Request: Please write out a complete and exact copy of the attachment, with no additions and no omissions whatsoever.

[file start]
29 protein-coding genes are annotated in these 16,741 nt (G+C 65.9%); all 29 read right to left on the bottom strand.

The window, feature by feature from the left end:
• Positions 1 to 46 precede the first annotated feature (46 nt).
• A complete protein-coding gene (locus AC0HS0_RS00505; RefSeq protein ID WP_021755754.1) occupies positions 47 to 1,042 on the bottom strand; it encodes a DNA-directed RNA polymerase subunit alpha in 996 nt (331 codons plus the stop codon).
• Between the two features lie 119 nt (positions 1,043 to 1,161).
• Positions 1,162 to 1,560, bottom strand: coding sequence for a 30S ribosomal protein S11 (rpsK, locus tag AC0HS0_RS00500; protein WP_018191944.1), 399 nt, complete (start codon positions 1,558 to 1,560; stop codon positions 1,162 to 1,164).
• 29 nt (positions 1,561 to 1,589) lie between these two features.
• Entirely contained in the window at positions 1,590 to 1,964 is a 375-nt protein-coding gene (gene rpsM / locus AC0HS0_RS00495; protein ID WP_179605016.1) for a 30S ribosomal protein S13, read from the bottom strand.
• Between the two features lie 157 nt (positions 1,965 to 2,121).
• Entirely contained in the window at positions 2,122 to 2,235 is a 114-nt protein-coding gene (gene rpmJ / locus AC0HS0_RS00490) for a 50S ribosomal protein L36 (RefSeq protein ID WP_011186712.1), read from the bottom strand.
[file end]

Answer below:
29 protein-coding genes are annotated in these 16,741 nt (G+C 65.9%); all 29 read right to left on the bottom strand.

The window, feature by feature from the left end:
• Positions 1 to 46 precede the first annotated feature (46 nt).
• A complete protein-coding gene (locus AC0HS0_RS00505; RefSeq protein ID WP_021755754.1) occupies positions 47 to 1,042 on the bottom strand; it encodes a DNA-directed RNA polymerase subunit alpha in 996 nt (331 codons plus the stop codon).
• Between the two features lie 119 nt (positions 1,043 to 1,161).
• Positions 1,162 to 1,560, bottom strand: coding sequence for a 30S ribosomal protein S11 (rpsK, locus tag AC0HS0_RS00500; protein WP_018191944.1), 399 nt, complete (start codon positions 1,558 to 1,560; stop codon positions 1,162 to 1,164).
• 29 nt (positions 1,561 to 1,589) lie between these two features.
• Entirely contained in the window at positions 1,590 to 1,964 is a 375-nt protein-coding gene (gene rpsM / locus AC0HS0_RS00495; protein ID WP_179605016.1) for a 30S ribosomal protein S13, read from the bottom strand.
• Between the two features lie 157 nt (positions 1,965 to 2,121).
• Entirely contained in the window at positions 2,122 to 2,235 is a 114-nt protein-coding gene (gene rpmJ / locus AC0HS0_RS00490) for a 50S ribosomal protein L36 (RefSeq protein ID WP_011186712.1), read from the bottom strand.